Singapore GDP Growth Weakens Sharply On Lackluster Manufacturing

Singapore’s economic growth weakened sharply towards the end of the year as the manufacturing sector slid into contraction mainly due to falls in electronics and biomedical production.

Gross domestic product grew only 2.2 percent on a yearly basis in the fourth quarter, moderating from the 4.2 percent expansion in the preceding period, figures from the Ministry of Trade and Industry showed on Tuesday.

The city-state’s economic growth momentum has been showing signs of slowing especially in the latest trade numbers and this trend is likely to continue in early 2023 as global trade is expected to face challenges this year, economists at ING said.

On a quarterly comparison, economic growth slowed sharply to 0.2 percent from 1.1 percent in the prior quarter.

The fourth quarter contraction was driven by the 3.0 percent fall in manufacturing output. This has reversed the 1.4 percent growth in the previous quarter.

Electronics, chemicals and bio-medical manufacturing clusters posted declines, which outweighed output expansions in the precision engineering, transport engineering and general manufacturing clusters.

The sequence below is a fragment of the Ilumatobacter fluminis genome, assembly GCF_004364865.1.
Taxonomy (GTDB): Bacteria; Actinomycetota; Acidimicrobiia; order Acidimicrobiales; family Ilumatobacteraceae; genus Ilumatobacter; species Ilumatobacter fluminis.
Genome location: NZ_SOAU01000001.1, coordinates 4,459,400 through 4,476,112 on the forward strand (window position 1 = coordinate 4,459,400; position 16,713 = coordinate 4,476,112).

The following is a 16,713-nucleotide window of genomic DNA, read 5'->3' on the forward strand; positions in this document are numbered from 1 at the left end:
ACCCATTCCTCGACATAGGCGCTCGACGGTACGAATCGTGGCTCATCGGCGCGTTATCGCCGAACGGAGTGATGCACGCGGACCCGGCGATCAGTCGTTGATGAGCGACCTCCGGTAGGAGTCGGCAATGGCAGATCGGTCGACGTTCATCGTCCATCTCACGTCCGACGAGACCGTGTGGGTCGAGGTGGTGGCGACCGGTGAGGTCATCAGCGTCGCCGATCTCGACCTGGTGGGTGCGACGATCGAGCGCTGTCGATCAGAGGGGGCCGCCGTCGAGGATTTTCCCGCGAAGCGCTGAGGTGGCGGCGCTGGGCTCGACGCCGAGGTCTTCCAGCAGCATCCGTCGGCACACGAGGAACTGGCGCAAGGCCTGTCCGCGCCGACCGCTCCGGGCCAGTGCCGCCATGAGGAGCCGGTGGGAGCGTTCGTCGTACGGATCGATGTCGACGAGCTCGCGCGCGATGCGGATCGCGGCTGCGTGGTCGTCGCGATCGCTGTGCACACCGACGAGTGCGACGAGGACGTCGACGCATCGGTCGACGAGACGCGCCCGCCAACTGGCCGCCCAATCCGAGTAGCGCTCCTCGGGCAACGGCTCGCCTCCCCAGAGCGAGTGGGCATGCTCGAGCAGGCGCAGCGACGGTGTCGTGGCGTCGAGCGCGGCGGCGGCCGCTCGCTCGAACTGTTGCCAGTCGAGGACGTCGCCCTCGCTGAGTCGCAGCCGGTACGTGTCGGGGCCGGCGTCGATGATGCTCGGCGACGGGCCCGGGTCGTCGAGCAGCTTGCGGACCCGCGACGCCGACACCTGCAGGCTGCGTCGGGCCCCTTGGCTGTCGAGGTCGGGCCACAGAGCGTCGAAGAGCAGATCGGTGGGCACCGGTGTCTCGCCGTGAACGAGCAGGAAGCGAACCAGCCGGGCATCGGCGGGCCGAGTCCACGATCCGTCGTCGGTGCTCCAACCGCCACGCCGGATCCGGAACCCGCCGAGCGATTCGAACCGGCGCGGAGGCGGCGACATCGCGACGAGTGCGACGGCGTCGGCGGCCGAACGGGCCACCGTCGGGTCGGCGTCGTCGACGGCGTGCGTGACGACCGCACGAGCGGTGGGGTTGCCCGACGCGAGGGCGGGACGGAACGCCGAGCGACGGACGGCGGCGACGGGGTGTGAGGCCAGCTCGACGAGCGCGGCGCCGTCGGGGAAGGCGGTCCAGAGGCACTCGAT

While growth in construction improved to 10.4 percent from 7.8 percent, services growth eased to 4.1 percent from 5.8 percent.

For the whole of 2022, the economy grew 3.8 percent, much weaker than the 7.6 percent growth in 2021. This was within the central bank’s growth projection of 3-4 percent.

Growth is likely slow to a below trend and below consensus 1.0 percent this year, Capital Economics economist Shivaan Tandon said.

The upshot is that with the economy set to struggle and inflation expected to ease, due to weaker demand side pressures and lower commodity price inflation, further monetary tightening from the Monetary Authority of Singapore is unlikely in 2023, the economist noted.

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